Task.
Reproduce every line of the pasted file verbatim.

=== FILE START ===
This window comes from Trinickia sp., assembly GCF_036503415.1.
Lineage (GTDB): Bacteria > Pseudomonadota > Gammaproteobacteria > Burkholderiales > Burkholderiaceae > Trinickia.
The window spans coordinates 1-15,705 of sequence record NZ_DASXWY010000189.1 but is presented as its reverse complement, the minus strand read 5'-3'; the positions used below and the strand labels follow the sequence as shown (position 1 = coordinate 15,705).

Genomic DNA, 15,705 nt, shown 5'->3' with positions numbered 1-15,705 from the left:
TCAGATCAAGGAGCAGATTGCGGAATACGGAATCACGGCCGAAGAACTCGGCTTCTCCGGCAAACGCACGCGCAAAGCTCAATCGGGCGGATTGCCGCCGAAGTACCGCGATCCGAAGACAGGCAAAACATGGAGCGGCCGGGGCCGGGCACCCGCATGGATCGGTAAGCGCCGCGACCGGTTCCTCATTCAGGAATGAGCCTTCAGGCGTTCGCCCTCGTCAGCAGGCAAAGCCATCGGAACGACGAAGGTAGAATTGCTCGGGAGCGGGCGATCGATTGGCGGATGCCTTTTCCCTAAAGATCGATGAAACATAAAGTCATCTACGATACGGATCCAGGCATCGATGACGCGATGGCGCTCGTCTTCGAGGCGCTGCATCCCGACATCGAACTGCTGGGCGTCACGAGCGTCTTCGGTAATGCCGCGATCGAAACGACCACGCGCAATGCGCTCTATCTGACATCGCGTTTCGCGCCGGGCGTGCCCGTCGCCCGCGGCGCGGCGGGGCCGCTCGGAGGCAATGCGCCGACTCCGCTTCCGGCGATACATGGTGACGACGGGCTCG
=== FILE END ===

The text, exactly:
This window comes from Trinickia sp., assembly GCF_036503415.1.
Lineage (GTDB): Bacteria > Pseudomonadota > Gammaproteobacteria > Burkholderiales > Burkholderiaceae > Trinickia.
The window spans coordinates 1-15,705 of sequence record NZ_DASXWY010000189.1 but is presented as its reverse complement, the minus strand read 5'-3'; the positions used below and the strand labels follow the sequence as shown (position 1 = coordinate 15,705).

Genomic DNA, 15,705 nt, shown 5'->3' with positions numbered 1-15,705 from the left:
TCAGATCAAGGAGCAGATTGCGGAATACGGAATCACGGCCGAAGAACTCGGCTTCTCCGGCAAACGCACGCGCAAAGCTCAATCGGGCGGATTGCCGCCGAAGTACCGCGATCCGAAGACAGGCAAAACATGGAGCGGCCGGGGCCGGGCACCCGCATGGATCGGTAAGCGCCGCGACCGGTTCCTCATTCAGGAATGAGCCTTCAGGCGTTCGCCCTCGTCAGCAGGCAAAGCCATCGGAACGACGAAGGTAGAATTGCTCGGGAGCGGGCGATCGATTGGCGGATGCCTTTTCCCTAAAGATCGATGAAACATAAAGTCATCTACGATACGGATCCAGGCATCGATGACGCGATGGCGCTCGTCTTCGAGGCGCTGCATCCCGACATCGAACTGCTGGGCGTCACGAGCGTCTTCGGTAATGCCGCGATCGAAACGACCACGCGCAATGCGCTCTATCTGACATCGCGTTTCGCGCCGGGCGTGCCCGTCGCCCGCGGCGCGGCGGGGCCGCTCGGAGGCAATGCGCCGACTCCGCTTCCGGCGATACATGGTGACGACGGGCTCG